The Gujarat High Court recently affirmed the termination of a Magistrate who took unauthorized leave subsequent to dispatching an "imprudent" letter to both the administrative judge of the Gujarat High Court and the Principal District Judge of Vadodara in 2013.

The Division Bench of Justice Biren Vaishnav and Justice Nisha M. Thakore was dealing with a Writ Petition filed by a Judicial Magistrate challenging the order of the High Court passed at its administrative side recommending that the petitioner be dismissed and the order of dismissal by the State Government.

Background: The Petitioner addressed a letter to the District Judge, which triggered the episode, raising grievances against the President of the District Bar Association that the Bar proceeded on strike without a just cause and in violation of the decision of the Apex Court. The petitioner in the letter also expressed an opinion that the whole judicial system was facing a rot by virtue of such elements in the Bar and the concerned administrative judge of the High Court, as well as the Principal District Judge, tantamounts to directly or indirectly helping the system in encouraging setting in systematic destruction of the judicial system.

The Petitioner further informed the Principal District Judge that as long as the issue was not resolved he would not report for duty. Accordingly, after the due procedure, the High Court on its administrative side recommended the Petitioner's dismissal from service, which is the subject matter of challenge in this petition.

It was argued before the High Court by the Petitioner that the letter nowhere indicated any use of any intemperate or undignified language and therefore could not have been made an issue so as to warrant a charge sheet. It was added that it was with an intention to uphold the dignity of judicial institutions that the petitioner requested the District Judge to resolve the issue and till such an amicable resolution is arrived at, he chose to remain absent.

The Petitioner also relied on the Judgment of the Apex Court in the case of K.P. Tiwari vs. State of Madhya Pradesh [AIR 1994 SC 1031] and submitted that the Apex Court had observed that the lower judiciary officers work under a charged atmosphere and are constantly under psychological pressure and that every error, however gross it may look, should not therefore, be attributed to improper motive. He further added that as per the Judgement, the judges in the higher courts have also a duty to ensure judicial discipline, however, higher courts must not publicly express a lack of faith in subordinate judges.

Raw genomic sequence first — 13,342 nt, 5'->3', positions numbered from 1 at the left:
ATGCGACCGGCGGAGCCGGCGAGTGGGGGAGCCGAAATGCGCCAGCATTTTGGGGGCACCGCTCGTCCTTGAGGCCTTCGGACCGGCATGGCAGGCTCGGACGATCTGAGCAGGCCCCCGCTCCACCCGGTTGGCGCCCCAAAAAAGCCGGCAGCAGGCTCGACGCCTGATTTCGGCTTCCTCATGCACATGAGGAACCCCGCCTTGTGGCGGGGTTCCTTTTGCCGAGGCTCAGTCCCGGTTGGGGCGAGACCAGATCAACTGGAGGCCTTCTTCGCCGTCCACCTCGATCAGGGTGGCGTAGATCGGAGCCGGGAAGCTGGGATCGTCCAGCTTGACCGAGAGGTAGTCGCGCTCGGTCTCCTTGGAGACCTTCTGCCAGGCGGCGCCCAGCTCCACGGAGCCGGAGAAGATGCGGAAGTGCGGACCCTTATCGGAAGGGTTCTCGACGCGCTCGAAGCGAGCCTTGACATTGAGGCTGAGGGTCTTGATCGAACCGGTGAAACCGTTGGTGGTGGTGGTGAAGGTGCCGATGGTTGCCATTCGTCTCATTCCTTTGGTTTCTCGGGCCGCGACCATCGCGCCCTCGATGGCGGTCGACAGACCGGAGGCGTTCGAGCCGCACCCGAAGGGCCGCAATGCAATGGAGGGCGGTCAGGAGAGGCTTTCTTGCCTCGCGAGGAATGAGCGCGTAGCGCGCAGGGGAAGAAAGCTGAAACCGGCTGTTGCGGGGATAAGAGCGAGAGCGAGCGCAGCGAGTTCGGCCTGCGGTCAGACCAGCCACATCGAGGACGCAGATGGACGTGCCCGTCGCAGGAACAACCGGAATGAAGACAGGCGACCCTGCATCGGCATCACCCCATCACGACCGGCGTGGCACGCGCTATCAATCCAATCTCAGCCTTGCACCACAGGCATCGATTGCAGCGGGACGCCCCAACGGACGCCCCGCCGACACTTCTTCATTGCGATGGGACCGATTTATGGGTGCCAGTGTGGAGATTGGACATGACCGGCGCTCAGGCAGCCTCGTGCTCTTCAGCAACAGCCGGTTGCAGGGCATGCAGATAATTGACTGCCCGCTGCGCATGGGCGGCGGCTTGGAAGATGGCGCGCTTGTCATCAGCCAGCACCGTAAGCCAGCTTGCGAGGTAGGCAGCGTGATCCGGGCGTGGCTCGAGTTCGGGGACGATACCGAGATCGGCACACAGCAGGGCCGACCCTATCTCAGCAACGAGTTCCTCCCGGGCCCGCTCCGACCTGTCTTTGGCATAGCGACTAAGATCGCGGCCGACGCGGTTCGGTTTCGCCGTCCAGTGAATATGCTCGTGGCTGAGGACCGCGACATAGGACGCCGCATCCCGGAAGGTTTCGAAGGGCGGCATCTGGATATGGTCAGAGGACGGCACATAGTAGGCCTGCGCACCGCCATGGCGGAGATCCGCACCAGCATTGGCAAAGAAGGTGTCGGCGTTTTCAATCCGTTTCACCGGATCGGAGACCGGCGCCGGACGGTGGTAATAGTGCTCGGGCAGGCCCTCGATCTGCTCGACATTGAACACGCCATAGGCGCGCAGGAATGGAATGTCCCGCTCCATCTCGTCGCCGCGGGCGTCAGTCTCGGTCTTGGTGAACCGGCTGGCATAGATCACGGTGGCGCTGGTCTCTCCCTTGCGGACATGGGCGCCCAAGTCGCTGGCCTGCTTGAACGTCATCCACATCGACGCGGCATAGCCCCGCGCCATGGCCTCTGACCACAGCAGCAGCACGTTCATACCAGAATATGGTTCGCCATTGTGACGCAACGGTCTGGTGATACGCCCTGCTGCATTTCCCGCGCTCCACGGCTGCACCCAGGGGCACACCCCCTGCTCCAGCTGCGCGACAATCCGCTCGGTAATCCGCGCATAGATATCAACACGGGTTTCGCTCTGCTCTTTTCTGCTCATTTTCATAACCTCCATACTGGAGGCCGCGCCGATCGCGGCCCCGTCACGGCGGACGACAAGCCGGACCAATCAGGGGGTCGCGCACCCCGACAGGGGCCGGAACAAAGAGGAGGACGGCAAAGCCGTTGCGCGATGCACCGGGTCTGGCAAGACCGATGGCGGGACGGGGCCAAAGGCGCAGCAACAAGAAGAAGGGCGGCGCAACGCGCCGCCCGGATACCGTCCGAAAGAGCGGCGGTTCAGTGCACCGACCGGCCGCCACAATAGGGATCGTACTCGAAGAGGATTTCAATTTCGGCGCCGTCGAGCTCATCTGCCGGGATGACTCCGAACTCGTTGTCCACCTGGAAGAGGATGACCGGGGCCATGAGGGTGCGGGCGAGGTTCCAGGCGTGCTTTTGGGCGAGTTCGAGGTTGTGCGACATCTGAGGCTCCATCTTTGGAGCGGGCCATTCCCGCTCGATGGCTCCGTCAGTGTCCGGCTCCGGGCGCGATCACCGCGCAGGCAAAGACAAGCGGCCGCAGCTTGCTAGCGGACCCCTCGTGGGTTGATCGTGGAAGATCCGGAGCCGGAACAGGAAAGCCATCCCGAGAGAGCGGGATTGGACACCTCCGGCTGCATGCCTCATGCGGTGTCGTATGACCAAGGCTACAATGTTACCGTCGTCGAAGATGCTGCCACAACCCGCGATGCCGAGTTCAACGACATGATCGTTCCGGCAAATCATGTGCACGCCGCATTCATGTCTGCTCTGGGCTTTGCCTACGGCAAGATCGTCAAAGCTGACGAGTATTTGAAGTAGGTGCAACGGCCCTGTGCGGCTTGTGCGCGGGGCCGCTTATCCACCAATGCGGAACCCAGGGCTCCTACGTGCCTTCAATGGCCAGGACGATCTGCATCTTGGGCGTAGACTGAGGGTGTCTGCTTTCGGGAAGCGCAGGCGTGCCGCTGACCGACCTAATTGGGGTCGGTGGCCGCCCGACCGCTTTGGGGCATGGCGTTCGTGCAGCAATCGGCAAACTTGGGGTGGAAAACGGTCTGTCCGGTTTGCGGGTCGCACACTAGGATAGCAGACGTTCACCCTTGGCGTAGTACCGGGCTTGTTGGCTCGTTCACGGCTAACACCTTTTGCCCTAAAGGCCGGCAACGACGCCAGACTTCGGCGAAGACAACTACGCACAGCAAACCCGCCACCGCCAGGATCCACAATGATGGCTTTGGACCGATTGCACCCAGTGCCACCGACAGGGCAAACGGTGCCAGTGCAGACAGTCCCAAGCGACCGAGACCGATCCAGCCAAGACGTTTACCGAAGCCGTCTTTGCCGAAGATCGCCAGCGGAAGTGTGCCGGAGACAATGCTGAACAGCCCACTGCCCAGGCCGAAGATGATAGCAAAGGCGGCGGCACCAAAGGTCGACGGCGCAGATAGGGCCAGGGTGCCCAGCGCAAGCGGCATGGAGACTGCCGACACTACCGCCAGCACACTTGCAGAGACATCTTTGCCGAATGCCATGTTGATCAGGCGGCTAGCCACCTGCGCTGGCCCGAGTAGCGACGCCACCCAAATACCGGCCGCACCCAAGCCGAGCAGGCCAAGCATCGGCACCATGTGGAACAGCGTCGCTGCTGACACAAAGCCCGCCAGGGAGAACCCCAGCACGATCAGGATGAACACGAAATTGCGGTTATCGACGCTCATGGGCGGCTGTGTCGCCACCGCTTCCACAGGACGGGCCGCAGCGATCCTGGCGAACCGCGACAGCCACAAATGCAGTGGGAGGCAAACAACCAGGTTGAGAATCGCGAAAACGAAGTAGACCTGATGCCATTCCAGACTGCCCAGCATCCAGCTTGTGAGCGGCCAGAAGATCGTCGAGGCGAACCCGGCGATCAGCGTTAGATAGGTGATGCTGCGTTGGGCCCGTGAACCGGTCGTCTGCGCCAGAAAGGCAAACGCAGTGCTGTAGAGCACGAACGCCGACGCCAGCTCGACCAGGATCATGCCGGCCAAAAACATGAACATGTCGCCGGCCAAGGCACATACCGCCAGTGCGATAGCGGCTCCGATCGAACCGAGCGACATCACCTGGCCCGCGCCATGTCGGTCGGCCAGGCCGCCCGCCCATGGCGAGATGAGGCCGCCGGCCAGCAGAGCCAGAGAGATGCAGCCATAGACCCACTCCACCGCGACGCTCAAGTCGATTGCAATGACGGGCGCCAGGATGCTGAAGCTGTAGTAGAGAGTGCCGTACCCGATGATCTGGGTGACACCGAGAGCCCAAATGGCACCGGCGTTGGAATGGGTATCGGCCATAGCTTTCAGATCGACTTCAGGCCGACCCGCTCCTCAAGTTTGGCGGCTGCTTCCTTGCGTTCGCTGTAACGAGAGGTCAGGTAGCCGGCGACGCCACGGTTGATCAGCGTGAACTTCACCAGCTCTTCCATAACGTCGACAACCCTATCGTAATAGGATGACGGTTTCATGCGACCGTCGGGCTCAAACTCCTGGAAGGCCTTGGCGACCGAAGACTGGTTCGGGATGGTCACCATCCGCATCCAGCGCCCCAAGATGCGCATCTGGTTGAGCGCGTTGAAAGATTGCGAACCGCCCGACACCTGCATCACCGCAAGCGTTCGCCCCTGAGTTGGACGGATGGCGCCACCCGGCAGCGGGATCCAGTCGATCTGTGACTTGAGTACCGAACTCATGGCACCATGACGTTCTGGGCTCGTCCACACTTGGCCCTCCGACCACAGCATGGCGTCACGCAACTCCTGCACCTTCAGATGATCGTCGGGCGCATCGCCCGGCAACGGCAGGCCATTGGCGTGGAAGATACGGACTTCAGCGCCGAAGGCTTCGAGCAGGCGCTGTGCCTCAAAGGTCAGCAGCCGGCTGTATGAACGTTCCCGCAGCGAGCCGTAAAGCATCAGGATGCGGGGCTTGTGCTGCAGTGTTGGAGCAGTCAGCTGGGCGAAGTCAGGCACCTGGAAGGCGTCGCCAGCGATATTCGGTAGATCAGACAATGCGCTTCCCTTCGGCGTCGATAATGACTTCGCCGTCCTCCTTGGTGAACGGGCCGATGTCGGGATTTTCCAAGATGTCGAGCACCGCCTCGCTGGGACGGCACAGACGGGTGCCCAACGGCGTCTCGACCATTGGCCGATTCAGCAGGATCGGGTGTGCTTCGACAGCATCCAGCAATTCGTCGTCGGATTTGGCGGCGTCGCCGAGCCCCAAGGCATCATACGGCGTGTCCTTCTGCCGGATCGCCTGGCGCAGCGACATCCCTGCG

On the other hand, the Registrar General of the High Court contended that in the circumstances of the case, the penalty of dismissal was just and proper and that even in the past, the petitioner has been in the habit of addressing letters using intemperate language and making baseless allegations.

It was also submitted that the Petitioner was highly unbecoming of a judicial officer to abandon his duties which would tantamount to going on strike. It was further stated that the response filed by the petitioner to the charge sheet would indicate that the petitioner continued to use intemperate language by branding the issuance of a charge sheet as a design and the charges against the Petitioner are proved based on the preponderance of probabilities and therefore this court in the exercise of powers under Article 226 of the Constitution of India should not interfere with the order.

Considering the submissions, the High Court upheld the termination of the former judge, stating that the High Court's report correctly documented that his behaviour was inappropriate for a judicial officer. The Bench stated, "Viewing unauthorized absence of an ordinary employee, may perceive a different perception. Similar standards cannot and should not be applied in case of a Judicial Officer who abandons his service in defiance by addressing a letter to his Principal District Judge that unless a particular issue is not resolved he shall not report for duty. The report of the committee on the administrative side of this court, has therefore, rightly recorded that such a conduct on the part of the delinquent officer is not befitting the Judicial Officer."

The High Court also quoted the observation of the inquiry officer which had stated, "Even assuming that the delinquent was depressed due to family disputes, he could have, as a judicial officer, avoided the intemperate language in the letter and while penning the letter, the control over the language should not have been forgotten and ought to have had made a committed comprehensive endeavour to control the baseless allegations made in the letter. The delinquent being a Judicial Officer, the decision making process expected from him to apply restraint, ostracize perceptual subjectivity, make his emotions subservient to his reasoning and think dispassionately. He is expected to be guided by the established norms of judicial process and decorum. ... A judge is required to remember the humility and respect for temperance and chastity of thought are to be bedrock of apposite expression. In that context the rhetoric becomes sans reasons and without root. It is likely to blinden the thinking process.”

The Court accordingly held that the dismissal order is just and proper and therefore no interference is called for in the petition.

Cause Title: Nileshbhai Khusalbhai Chauhan v. Registrar General & 1 Other [C/SCA/4024/2016]

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